Tjumpo Tjapanangka (1929-2007) was a highly regarded lawman and Maparn (traditional healer) who spent his childhood in the western Australian desert. He spoke enthusiastically of hunting for goanna, echidna, wallaby, and wild cat, and how he would assist in building mud shelters for the wet season. He came to Balgo - a small Aboriginal community in Western Australia - as a result of a local priest, who wanted to attract Aboriginal people to his Mission there. Tjapanangka began painting in 1986 at the age of 57, and became one of the most recognised and sought-after artists from "Warlayirti Artists," a non-profit corporation in Balgo which is a hub of creative activity in the town.
Share this page via:
Here we have the painting titled "Wiringurru Painting, The Great Sandy Desert, Western Australia," by Tjumpo Tjapanangka, which served as the inspiration for our board game, The Tjapanangka Desert Game. The painting is made with synthetic polymer paint on canvas, and dates from 1998. We saw this painting in an exhibition titled "No Boundaries: Aboriginal Australian Contemporary Abstract Painting" at the Johnson Museum of Art in Ithaca, NY.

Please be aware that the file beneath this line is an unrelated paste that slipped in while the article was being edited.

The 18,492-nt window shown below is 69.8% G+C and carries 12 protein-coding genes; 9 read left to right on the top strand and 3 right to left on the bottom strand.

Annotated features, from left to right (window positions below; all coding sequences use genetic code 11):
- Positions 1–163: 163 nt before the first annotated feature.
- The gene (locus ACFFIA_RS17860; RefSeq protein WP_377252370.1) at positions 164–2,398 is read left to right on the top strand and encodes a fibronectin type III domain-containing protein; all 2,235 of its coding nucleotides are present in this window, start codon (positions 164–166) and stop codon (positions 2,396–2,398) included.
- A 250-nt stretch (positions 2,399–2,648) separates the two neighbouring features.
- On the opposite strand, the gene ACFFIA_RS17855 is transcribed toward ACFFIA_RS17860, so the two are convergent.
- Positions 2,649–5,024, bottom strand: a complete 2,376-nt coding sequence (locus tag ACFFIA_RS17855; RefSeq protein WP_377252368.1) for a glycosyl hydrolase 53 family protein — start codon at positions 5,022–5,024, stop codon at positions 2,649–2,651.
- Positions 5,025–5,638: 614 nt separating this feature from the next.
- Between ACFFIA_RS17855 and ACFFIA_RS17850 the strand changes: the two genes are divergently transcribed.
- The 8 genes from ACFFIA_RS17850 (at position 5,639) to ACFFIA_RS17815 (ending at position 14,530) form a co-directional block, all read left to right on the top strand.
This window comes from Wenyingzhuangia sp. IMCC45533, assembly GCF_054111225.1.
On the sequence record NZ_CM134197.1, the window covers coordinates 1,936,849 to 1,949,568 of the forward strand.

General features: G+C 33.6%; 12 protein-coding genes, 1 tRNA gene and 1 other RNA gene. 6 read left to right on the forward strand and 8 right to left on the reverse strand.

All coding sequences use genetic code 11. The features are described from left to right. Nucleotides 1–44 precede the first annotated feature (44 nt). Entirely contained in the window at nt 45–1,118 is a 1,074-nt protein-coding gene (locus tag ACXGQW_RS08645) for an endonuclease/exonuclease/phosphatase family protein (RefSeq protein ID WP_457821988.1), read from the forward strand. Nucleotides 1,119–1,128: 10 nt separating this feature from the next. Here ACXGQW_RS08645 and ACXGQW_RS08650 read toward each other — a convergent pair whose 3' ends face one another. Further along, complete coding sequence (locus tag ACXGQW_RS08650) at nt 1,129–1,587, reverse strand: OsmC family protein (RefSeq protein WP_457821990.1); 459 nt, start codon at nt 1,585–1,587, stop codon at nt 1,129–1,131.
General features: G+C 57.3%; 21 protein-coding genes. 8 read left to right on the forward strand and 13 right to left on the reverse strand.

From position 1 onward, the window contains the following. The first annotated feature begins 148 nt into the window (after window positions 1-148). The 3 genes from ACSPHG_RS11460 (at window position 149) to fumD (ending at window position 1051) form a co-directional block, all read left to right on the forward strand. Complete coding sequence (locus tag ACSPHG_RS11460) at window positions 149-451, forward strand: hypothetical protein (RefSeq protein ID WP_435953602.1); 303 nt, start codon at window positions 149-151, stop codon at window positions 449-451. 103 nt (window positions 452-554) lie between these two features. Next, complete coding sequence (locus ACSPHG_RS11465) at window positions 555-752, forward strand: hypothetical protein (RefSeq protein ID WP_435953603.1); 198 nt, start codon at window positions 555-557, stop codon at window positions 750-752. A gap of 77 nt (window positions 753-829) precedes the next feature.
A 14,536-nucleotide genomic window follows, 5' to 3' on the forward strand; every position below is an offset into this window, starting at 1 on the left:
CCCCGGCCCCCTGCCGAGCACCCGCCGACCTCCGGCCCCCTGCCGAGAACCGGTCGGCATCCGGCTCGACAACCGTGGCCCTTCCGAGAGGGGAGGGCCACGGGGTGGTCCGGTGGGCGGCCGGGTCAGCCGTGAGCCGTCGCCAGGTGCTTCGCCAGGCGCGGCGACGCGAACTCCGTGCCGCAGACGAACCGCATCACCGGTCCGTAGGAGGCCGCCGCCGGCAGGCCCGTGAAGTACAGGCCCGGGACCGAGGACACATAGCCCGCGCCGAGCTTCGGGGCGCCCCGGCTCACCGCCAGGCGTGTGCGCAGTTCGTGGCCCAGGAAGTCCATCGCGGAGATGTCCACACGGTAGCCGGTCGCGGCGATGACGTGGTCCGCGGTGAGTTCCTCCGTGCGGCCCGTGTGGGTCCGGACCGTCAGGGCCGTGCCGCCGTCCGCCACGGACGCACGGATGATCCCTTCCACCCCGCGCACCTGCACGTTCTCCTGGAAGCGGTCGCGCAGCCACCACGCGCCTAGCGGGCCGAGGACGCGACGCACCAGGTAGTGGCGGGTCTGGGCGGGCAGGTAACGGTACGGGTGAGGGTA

This is another painting by Tjapanangka which was included in the same museum exhibition, and as you can see, it was being exhibited in a special frame which allowed it to sit flat on the floor. This painting is titled "Wati Kutjarra at the Water Site of Mamara," and dates from 2000.
The big question, however, was: why is this painting being displayed on the floor? In all of the museum exhibitions we've ever seen, we don't recall ever seeing a painting displayed this way before. The explanation was rather simple: Tjapanangka made this painting with the canvas laying flat on the floor, so the curator wanted the audience to be able to see the viewpoint that Tjapanangka had as he was making the art work.
The museum further explained: "This presentation recognizes the method of the painting's creation, in which the artist works seated on the canvas. It also emphasizes one of the important origins of Western Desert painting in 'ground works,' made with colorful plant fibers on ground cleared for ceremonial purposes."
In this case, the mention of the "ground work" for "ceremonial purposes" is background information to help us understand the method of painting flat on the ground, but in Tjapanangka's case, this is synthetic polymer paint on canvas, which was definitely intended for sale as an art work.
When you look at the size of the canvas, however, and the level of detail in the piece, I just wonder: how did he sit on it while painting it and not smudge it?
Share this page via: